It may seem impossible to live in modern society without a bank account, however, research from the Financial Conduct Authority suggests that around 1.1 million UK adults are ‘unbanked’. Why is this and is there a correlation between being unbanked and being financially vulnerable?

A bank or building society account provides a protected place for your money. It’s a place where wages, benefits and other income can be directly paid. Account services enable you to set up direct debit payments to cover monthly bills.

In addition, a debit or credit card is provided with most accounts and that makes it easier to pay for goods and services. As many organisations only accept ‘card-only’ payments, this has become a necessity. Equally, the facility to view statements and even have a free overdraft aid money management.

So, if banks provide a safe and convenient place for your money, why are so many adults unbanked?

Of those classified as unbanked in the FCA data*, around 40% had a form of account, such as post office savings, which could be used for day-to-day purchases. That still leaves 0.7 million.

The reasons that prevent individuals from getting an account include:

  • Insufficient funds to meet the minimum balance requirements
  • Put off by high fees for bank services
  • Distrust of banks
  • Being blacklisted due to past financial behaviours
  • Controlling relationships that deny any financial independence
  • Wanting to stay off the radar to avoid debt collectors or abusive ex-partners
  • Favouring family or community banking schemes
  • Account applications declined by the bank

The FCA research suggests that 22% of the unbanked want an account, 53% don’t and the remainder are unsure.

Interestingly, 4% of the UK population of 18-24 year olds are unbanked. Of these, 44% are currently economically inactive; for example unemployed or students. However, this is significantly higher than other age groups and may indicate a discord between young people and financial institutions.

Firstly, as utility, water, phone and broadband companies are keen for customers to set up direct debits, these often offer the best deals. The same applies when paying for Council Tax and other Government services. As a result, those without a bank account pay hundreds of pounds more for services every year.

The FCA data reveals that there are higher concentrations of unbanked adults in areas of deprivation, the unemployed and long-term sick. These are people who can least afford to pay a premium due to their chosen payment method.

Additionally, paying for goods and services is more difficult in an increasingly cashless society. The result is another experience of financial exclusion. Finally, it is difficult to get a loan or mortgage without a current account.

To prevent financial exclusion, banks are expected to offer a Basic Bank Account (BBA) to individuals who do not qualify for a current account. These offer limited deposit and withdrawal facilities, with a cash card, rather than a debit card. However, the FCA research showed that 35.7% of BBA applications had been denied.

The banks’ list of reasons for declining a BBA included:

  • Out-of-area applications
  • Suspicion of fraud
  • Customer behaviours – abusive to staff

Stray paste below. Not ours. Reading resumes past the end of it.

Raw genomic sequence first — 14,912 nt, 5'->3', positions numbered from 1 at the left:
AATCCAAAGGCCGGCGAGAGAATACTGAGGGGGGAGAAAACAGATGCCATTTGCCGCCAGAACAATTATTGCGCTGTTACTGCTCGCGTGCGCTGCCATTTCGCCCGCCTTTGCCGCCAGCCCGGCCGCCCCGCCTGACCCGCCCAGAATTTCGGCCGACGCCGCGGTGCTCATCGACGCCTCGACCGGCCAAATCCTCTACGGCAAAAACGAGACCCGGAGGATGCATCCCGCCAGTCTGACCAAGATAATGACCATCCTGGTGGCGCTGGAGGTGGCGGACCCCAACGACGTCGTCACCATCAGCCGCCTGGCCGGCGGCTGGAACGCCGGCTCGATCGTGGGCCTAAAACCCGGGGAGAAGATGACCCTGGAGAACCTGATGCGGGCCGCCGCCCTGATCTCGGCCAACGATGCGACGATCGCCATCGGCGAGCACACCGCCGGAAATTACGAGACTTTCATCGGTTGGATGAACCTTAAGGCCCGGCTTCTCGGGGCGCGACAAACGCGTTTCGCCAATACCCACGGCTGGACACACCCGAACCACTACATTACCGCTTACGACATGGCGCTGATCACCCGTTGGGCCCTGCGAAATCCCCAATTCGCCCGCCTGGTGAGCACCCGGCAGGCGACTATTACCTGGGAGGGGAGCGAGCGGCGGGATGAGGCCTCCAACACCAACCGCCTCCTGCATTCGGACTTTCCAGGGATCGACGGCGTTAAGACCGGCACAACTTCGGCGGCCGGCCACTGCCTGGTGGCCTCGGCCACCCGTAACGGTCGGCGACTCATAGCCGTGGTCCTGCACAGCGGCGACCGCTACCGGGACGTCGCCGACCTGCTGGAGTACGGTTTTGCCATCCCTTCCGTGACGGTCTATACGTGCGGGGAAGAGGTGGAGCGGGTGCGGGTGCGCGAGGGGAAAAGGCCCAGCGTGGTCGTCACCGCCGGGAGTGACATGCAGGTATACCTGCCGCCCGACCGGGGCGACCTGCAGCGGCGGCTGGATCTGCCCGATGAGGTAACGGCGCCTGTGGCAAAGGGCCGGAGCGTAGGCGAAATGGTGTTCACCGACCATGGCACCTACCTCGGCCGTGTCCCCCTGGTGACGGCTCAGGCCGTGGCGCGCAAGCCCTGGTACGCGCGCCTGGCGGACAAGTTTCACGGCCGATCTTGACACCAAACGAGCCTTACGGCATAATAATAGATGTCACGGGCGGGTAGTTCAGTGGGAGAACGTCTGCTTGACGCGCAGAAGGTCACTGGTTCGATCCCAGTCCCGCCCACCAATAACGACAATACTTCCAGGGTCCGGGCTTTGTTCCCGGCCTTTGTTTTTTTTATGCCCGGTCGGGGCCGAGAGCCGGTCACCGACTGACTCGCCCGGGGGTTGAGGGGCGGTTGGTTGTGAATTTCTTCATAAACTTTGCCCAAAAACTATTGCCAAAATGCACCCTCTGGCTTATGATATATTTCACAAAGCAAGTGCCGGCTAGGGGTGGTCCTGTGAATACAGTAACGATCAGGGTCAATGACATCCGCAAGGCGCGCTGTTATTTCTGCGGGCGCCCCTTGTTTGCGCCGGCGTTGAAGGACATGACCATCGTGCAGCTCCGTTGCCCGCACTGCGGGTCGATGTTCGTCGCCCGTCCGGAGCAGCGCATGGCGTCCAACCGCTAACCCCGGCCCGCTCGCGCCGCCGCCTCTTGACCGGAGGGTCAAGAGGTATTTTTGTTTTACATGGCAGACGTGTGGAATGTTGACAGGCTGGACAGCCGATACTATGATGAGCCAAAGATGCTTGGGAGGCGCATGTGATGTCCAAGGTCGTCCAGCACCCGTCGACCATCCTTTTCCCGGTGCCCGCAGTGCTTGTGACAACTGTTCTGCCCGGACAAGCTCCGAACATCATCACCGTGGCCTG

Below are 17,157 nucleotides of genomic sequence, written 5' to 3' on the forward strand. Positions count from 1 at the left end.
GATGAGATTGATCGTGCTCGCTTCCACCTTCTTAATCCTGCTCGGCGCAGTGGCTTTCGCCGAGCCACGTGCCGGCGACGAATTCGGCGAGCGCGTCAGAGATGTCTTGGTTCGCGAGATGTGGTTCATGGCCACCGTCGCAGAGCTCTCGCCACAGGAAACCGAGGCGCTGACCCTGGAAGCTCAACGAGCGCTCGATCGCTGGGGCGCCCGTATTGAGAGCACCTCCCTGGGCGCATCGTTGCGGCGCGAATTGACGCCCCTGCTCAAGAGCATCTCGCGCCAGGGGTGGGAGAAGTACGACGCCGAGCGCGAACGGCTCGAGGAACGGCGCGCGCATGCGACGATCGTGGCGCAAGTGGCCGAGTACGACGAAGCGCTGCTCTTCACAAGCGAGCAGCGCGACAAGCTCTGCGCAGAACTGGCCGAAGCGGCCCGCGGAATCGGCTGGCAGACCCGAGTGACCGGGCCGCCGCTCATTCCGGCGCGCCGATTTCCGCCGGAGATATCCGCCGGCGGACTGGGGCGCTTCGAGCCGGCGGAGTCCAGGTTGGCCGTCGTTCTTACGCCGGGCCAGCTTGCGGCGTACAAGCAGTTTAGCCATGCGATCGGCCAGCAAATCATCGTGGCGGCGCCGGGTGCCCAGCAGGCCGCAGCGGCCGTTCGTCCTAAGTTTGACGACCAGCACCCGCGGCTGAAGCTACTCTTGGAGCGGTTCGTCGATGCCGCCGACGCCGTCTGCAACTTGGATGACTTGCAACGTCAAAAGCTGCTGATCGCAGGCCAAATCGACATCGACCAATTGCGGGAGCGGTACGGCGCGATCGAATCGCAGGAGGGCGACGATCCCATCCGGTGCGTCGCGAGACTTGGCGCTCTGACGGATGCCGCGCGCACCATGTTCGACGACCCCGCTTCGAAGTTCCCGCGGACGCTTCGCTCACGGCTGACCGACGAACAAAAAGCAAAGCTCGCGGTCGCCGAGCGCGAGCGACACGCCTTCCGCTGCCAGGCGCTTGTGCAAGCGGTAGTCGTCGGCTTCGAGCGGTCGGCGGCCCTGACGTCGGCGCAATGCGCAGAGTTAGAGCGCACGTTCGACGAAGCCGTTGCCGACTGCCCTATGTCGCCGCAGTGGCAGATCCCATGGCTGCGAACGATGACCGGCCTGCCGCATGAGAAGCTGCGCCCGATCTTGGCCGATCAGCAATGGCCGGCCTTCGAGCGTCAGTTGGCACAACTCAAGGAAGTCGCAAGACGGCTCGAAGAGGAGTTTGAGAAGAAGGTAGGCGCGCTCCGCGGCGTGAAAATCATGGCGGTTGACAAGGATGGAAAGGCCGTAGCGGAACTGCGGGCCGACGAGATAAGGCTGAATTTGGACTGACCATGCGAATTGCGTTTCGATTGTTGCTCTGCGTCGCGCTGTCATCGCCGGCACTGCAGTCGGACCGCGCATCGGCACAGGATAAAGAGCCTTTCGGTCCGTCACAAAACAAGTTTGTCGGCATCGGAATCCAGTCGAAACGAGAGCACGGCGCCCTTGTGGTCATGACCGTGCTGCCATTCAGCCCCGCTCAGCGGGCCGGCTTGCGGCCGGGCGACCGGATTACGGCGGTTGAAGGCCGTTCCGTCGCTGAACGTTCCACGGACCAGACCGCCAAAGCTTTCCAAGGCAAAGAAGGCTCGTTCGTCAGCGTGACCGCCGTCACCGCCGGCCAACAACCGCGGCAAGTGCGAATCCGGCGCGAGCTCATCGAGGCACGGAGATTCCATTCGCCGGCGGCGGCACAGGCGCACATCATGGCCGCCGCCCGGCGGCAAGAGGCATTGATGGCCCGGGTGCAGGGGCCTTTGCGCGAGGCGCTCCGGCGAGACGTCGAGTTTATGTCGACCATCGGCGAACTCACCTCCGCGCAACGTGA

The FCA is putting pressure on banks to reduce financial exclusion. They want to see proactive changes that help more people to get an account.

In a recent speech on financial inclusion**, the Chief Executive of the FCA, Nikhil Rathi outlined measures that they were looking to banks to put into practice. These include:

  • More information and practical help with opening accounts
  • Alternative options for customers who are unable to supply ID
  • Collaboration with third-sector organisations to reach people in need

In my opinion, engaging with financial institutions can be daunting to those with low financial literacy or confidence. No one likes talking about money and this is especially hard when you are in debt or struggling to budget. Equally, if you have a poor financial history, you may feel that you will be judged, even if you have turned things around.

Providing clear information, spending time explaining terms and setting up systems that help people to budget could help the financially vulnerable to regain control.

I am aware of some good practices, such as the TSB Emergency Flee Fund*** for Women wanting to escape abusive relationships. This is a result of fresh thinking and the introduction of non-standard practices to help, not judge, those in financially vulnerable situations.

With pressure from the FCA, we should see a growing number of innovative solutions to prevent financial exclusion.

About the author.

Helen Pettifer FRSA.

Helen Pettifer is Director of Helen Pettifer Training Ltd and a specialist in the fair treatment of vulnerable customers.

She has a background in call centre management and is committed to customer service excellence. Her training ensures front-line staff gain the awareness and resources to confidently identify and respond to signs of vulnerability.

Helen Pettifer is a British Standards Institution (BSI) associate consultant for BS 22458: 2022 Consumer Vulnerability, a Mental Health First Aider, a Suicide First Aider, a Dementia Friend, and a Friends Against Scams Champion. Recognised as a changemaker, she was invited to become a Fellow of the Royal Society of Arts in 2022.

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